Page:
Shantha Chelliah

 

Shantha-Chelliah

 

Georgetown University, 3rd Year Pediatrics Resident
Kisumu , November 2015.

Iā€™m a 3rd year pediatrics resident from Georgetown University, and was fortunate enough to participate in the STEP Program through FACES in Kisumu, Kenya. This was a mixed rotation of research and clinical work. Prior to coming, I joined the Pamoja study, which investigates a social support intervention for adolescents living with HIV. While in Kisumu, I participated in the qualitative side of the project, which included interviews and focus groups. On the clinical side, I was able to focus on the adolescent clinic and the mother-baby clinic since I am training in pediatrics. In Lumumba, we participated in CME activities and learned about other ongoing FACES-associated studies. At Tuungane, the teaching was especially strong for pediatrics, and residents can participate in their voluntary male circumcision program. Tuungane Clinic has a smaller population base than Lumumba Clinic, which allowed for closer interaction with both clinicians and patients and allowed for a more hands-on clinical experience. If I had more time, I really would have liked to experience the hospital setting since we did have patients sent to Kisumu District Hospital.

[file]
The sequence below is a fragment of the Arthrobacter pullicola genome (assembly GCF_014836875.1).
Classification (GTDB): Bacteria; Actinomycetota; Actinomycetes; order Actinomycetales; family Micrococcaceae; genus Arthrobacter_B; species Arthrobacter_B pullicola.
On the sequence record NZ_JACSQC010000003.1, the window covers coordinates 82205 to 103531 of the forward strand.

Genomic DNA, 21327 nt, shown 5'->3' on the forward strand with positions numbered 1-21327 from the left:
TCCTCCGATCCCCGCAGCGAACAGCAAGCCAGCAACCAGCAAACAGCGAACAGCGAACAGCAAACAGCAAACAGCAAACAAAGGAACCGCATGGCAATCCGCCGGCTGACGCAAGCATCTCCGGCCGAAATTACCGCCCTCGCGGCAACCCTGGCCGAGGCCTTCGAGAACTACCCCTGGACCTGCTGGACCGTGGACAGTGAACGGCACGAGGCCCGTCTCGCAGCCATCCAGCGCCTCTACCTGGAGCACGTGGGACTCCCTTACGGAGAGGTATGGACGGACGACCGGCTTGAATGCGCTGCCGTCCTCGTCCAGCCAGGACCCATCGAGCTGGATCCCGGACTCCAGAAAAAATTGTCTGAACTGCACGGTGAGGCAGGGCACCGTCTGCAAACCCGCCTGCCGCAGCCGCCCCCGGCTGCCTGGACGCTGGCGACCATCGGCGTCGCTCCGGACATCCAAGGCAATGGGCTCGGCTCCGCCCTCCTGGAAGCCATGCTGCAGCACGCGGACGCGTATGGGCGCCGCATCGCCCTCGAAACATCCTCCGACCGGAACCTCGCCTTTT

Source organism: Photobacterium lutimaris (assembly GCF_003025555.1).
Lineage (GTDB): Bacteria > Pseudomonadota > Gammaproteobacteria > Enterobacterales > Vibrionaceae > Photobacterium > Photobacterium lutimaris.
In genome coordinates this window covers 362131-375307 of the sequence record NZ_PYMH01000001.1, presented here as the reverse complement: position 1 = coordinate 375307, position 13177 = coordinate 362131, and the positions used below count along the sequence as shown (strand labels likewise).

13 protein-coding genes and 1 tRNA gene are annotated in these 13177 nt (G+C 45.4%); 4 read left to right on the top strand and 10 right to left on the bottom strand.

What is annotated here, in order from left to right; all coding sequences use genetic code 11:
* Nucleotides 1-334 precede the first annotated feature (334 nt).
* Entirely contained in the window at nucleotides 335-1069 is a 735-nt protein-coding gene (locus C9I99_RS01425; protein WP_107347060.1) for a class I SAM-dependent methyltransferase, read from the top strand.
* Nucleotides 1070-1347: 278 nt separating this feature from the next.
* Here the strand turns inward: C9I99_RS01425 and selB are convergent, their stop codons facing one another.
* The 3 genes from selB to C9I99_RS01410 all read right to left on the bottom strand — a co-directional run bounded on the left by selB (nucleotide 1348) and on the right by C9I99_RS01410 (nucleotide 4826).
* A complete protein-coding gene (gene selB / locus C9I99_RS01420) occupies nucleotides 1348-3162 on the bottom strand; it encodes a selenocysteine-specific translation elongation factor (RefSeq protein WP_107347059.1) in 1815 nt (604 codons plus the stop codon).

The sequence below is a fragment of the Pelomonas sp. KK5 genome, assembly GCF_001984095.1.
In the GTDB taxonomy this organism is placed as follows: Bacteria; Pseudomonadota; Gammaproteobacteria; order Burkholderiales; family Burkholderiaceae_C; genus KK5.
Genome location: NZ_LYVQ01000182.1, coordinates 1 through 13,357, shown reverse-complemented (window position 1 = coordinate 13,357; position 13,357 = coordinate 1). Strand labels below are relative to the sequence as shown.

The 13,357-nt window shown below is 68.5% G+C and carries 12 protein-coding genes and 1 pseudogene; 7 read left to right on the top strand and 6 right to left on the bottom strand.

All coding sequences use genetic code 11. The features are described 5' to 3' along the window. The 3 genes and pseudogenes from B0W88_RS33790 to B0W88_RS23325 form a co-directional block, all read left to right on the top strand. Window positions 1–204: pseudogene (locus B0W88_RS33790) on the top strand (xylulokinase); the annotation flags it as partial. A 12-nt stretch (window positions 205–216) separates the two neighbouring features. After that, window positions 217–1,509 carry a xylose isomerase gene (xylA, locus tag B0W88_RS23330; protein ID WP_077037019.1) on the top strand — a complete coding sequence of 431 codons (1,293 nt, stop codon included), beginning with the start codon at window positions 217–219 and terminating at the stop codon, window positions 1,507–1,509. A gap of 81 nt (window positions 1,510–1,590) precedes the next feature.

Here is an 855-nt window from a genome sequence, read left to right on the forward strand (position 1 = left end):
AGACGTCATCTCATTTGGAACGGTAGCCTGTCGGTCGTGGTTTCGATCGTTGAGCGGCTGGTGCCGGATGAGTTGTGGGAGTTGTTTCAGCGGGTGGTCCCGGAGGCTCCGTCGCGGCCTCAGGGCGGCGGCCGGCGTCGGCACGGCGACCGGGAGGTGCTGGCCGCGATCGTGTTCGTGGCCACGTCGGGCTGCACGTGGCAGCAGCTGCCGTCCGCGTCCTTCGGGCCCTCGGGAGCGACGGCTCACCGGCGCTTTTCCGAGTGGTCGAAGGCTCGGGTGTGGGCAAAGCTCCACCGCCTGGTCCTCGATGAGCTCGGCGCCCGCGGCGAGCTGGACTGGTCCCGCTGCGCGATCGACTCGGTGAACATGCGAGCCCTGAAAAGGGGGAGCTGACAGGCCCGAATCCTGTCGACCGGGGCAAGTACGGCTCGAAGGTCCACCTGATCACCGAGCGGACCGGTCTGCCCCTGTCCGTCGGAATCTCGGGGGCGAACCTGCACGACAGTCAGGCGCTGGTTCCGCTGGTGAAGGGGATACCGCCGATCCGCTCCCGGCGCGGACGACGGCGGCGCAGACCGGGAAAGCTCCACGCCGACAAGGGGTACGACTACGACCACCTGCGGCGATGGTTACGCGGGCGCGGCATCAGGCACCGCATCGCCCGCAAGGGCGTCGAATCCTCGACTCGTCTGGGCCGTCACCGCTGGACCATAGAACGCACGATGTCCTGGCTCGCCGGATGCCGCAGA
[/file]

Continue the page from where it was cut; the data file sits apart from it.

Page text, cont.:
Living in Kisumu was a great experience. On the weekends, we did short trips to the Impala Sanctuary, Hippo Point, and Kiboko Bay. Despite the fact that Kisumu is not a busier city like Nairobi or Mombasa, there is still a lot to do. I hung out with locals whom I met in our clinic who were from Kisumu, as well as other STEP participants. People here are friendly and open. I generally felt safe, and kept common sense precautions such as not walking alone at night. For eating, there are a few good restaurants that turn to lounges and have live music in the evenings. There are also several vegetarian restaurants because of the substantial Indian community. We went to the produce market every few days and I enjoyed fresh mangoes and watermelon. My favorite new food is tree tomato (tamarillo) juice, which is freshly pressed at many restaurants.

I am glad that the STEP program gave me the opportunity to work with and learn from this community, and am looking forward to returning to Kisumu, Kenya again.

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